If you don’t, you’re missing out. They are already-done pages you can use no matter what subject or topic you are studying. You may buy the pages separately as you need them, or even better, you can pay for a lifetime membership and use it for all of your kids, homeschooling or not. Debra (homeschool mom of 9) gives you a super generous free download just so you can try them out.
I like the layered-look mini-books the best. I like them because they allow students to do a fair amount of writing depending upon the number of pages your book contains. And children don’t feel like they are doing so much writing because they just do a little at a time.
So it’s much less intimidating than that big blank sheet of paper because it’s divided into many small sections!
Additional benefits of making lapbooks
- hands-on and visual, maximizing other learning modes
- provide students an automatic review of the material contained in their lapbook, every time they look at their creation or show it to someone else
- (as I mentioned earlier) used for studying almost any subject and easily integrating several subjects, maximizing learning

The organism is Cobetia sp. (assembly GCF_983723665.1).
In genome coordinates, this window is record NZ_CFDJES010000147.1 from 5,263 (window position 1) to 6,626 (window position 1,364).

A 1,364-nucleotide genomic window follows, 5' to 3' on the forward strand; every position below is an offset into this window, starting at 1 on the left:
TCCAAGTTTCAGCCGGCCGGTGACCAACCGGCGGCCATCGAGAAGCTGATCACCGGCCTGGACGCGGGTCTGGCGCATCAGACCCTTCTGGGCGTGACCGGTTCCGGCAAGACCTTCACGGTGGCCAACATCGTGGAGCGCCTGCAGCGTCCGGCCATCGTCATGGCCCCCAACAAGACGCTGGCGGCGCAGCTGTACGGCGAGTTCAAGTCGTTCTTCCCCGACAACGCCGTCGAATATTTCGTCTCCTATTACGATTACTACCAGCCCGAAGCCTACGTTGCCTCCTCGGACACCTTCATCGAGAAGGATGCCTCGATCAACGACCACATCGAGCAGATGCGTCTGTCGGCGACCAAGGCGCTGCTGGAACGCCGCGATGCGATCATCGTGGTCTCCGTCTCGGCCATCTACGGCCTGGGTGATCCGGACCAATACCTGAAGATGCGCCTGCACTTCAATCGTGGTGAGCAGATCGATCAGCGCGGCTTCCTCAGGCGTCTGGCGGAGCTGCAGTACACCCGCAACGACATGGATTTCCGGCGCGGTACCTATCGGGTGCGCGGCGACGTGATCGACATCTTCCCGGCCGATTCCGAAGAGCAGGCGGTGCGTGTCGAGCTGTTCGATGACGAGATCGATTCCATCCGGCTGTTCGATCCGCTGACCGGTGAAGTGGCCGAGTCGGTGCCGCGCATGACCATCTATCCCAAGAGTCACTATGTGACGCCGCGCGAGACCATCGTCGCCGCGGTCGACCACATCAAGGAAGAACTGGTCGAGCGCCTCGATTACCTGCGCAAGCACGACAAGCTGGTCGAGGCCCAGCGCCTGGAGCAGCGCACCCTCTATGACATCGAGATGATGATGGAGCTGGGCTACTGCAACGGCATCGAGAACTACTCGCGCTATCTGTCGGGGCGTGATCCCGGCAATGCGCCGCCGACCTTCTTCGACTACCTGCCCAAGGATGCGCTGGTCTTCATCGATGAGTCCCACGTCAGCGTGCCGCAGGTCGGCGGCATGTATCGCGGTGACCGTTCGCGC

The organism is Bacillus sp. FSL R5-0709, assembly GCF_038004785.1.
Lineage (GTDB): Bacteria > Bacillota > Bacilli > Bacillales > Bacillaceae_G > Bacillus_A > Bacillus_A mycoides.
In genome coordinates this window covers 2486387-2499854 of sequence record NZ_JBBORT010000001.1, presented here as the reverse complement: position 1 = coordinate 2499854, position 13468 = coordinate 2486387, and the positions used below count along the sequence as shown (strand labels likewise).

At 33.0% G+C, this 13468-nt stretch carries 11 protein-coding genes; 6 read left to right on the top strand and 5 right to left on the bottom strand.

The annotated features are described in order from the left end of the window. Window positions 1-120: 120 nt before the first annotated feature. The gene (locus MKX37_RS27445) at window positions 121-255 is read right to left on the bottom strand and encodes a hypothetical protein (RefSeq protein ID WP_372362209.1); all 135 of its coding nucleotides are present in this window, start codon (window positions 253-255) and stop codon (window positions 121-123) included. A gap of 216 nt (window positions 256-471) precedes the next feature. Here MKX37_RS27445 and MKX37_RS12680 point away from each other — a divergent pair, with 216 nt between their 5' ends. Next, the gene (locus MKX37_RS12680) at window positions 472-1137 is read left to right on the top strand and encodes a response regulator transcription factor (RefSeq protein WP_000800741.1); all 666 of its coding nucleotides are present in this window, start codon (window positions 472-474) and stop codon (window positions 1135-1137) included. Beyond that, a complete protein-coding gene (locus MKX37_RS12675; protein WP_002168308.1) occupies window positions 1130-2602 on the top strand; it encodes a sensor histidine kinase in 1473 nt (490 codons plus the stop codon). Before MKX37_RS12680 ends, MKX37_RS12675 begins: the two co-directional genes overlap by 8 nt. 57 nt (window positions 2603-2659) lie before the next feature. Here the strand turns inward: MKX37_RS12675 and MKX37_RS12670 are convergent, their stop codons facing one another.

- able to entice reluctant writers because they are divided into many smaller sections and are less intimidating than one huge, blank piece of paper
- used as an assessment tool, especially when assigned with an accompanying rubric outlining what you want your student’s lapbook to contain
- used for all ages, kindergarten through high school
And lapbooks are like any other graphic organizer. Any time your children organize information visually, they are building a foundation for advanced writing skills! How can you use lapbooks in your homeschooling this year?
P.S. If you’d like some additional ideas on how to bring your kids’ education to life (without losing control of your house), click on the link to read more.
4 thoughts on “How to Make a Lapbook!”
Hi Dana, when I read this, I had trouble connecting with one of the links of the other resources.
By the way, I love what you are doing here with lapbooks (and missions)!
I’m sorry you found a link not working! Thank you for letting me know. Update: I removed the links to these other resources as they broke once too often. And thanks for your encouragement!
I’m very glad to have read this article. It has helped me gain a great deal of knowledge on lapbooks. I would love to read more of your practical articles!
Thank you! It looks as if you’re a preschool teacher. I’m so glad you enjoyed “How to Make a Lapbook,” and I hope you get a chance to use what you’ve learned soon. Thanks for visiting!